Oh, I didn’t finish high school like that, swimming in darkness. I did end up making friends, giggling with them in the back of the school bus. I joined a bunch of delightfully nerdy pals on the speech and debate team, and I eventually made the varsity tennis team, playing doubles at the district level with my sister. There was no hiding anymore. People noticed when I had to leave parties early for my curfew. They didn’t want me to go. And I had a teacher—Ms. Harding—who wanted me to shine. I know it sounds incredibly precious, but these friends made me believe the mantra “If one of us does well, we all do well.” They were generous with their support. Playing it cool was boring. They were my kinfolk, my people—many of whom I’m still friends with today, though we’ve scattered across the country, spilling out in different directions as fast as we could once we’d tossed our graduation caps in the air.
But there wasn’t one specific turning point where I stopped trying to disappear. I don’t know how I wiggled out of that solitude, how I made it through the darkest and loneliest year of my youth. No more of those half-eaten lunches hurriedly tossed into the trash. No more make-believe “research” I pretended to do so the librarian would just let me read in peace. Instead, I began scribbling in notebooks and notebooks, trying to write my way into being since I never saw anyone who looked like me in books, movies, or videos. None of this writing was what I would remotely call poetry, but I know it had a lyric register. I was teaching myself (and badly copying) metaphor. I was figuring out the delight and pop of music, and the electricity on my tongue when I read out loud. I was at the surface again. I was once more the girl who had begged my parents and principal to let me start school a whole year early. And I was hungry.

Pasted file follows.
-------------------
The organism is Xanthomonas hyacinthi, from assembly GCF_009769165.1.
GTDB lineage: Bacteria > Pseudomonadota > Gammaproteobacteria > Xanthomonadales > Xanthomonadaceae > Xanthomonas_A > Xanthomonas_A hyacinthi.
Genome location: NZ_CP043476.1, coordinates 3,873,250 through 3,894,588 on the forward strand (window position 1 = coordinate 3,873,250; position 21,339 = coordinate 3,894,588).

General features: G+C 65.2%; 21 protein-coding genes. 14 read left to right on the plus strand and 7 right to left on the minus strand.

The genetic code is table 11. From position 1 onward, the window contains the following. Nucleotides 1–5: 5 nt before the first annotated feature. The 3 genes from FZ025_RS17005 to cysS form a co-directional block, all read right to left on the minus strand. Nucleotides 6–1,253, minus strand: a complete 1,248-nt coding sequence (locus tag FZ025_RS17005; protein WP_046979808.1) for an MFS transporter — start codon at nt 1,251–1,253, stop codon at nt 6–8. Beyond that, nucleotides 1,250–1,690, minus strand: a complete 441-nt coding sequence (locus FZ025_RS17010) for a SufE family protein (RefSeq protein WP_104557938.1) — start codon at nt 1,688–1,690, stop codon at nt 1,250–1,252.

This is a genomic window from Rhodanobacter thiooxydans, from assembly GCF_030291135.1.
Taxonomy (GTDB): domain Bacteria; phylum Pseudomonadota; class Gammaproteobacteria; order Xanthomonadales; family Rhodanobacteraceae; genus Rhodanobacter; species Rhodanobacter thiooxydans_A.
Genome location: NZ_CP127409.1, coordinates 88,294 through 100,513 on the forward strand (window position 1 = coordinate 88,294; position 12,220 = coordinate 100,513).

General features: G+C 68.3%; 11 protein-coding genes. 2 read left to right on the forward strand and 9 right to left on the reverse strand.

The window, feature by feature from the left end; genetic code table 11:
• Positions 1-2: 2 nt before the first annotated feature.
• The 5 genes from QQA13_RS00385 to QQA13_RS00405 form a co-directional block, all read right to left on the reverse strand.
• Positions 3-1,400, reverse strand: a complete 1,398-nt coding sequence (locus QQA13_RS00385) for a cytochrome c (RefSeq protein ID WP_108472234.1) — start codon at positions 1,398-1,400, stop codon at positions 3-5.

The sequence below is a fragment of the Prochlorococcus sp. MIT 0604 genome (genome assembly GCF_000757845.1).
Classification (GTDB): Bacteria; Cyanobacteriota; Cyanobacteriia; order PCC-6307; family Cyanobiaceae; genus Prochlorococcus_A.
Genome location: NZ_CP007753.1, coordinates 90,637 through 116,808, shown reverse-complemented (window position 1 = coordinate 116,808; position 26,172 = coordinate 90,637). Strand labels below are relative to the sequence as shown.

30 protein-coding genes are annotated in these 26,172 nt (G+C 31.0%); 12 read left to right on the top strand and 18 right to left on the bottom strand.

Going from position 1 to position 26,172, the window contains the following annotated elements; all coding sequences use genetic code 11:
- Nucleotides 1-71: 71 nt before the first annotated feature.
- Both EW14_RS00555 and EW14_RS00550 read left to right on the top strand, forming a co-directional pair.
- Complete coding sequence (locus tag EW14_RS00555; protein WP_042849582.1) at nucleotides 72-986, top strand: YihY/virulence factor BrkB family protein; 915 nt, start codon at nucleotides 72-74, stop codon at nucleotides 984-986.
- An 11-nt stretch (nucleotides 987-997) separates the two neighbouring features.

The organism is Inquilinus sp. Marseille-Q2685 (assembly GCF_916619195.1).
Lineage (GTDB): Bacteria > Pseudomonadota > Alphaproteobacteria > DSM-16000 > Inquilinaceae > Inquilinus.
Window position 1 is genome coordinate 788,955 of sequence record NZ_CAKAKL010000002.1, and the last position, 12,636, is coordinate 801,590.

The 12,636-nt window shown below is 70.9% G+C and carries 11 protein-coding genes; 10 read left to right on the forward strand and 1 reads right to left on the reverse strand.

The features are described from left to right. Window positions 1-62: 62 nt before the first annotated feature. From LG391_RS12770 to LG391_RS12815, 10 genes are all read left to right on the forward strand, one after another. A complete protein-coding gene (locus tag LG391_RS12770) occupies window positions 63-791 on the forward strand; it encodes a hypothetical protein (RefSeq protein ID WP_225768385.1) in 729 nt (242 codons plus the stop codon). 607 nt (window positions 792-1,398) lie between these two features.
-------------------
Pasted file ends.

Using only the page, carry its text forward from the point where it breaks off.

I emerged from my cephalopod year, exited my midnight zone. But I’m grateful for my time there. If not for that shadow year, how would I know how to search the faces of my own students? Or to drop everything and check in, really check, with each of my sons when they come home from school, to make sure they are having a good time and feel safe? If not for that year where no one talked to me on the school bus, where I had no valentines, no dates, I wouldn’t know what to say to my student with the greasy backpack, who sits in the corner by herself and doesn’t make eye contact. Who never talks in her other classes and never spoke in my class unless called upon. I wouldn’t know how to tell if her solitude is voluntary or if it covers up a hunger to be seen, to glow with friendship like I had every other year. I secretly love the audacity of her tousled hair, stacked into a giant sloppy bun on top of her head—this student who constantly shuffles in late and is the last to leave but always, always reads ahead on the syllabus. The one who tells me after I come back from being out sick with the flu for a whole week: I missed you, I am so, so glad you were here today.
Me too, I say. And I mean it. I wouldn’t know how wide and how radiant a student like that could make me smile.
Aimee Nezhukumatathil is the author of four collections of poems, including, most recently, Oceanic, winner of the Mississippi Institute of Arts and Letters Award. Other awards for her writing include fellowships and grants from the Guggenheim Foundation, the National Endowment for the Arts, the Pushcart Prizes, Mississippi Arts Council, and MacDowell. Her writing has been anthologized twice in the Best American Poetry series and appears in Poetry, The New York Times Magazine, ESPN, and Tin House. She serves as poetry faculty for the Writing Workshops in Greece and is a professor of English and creative writing in the University of Mississippi’s M.F.A. program.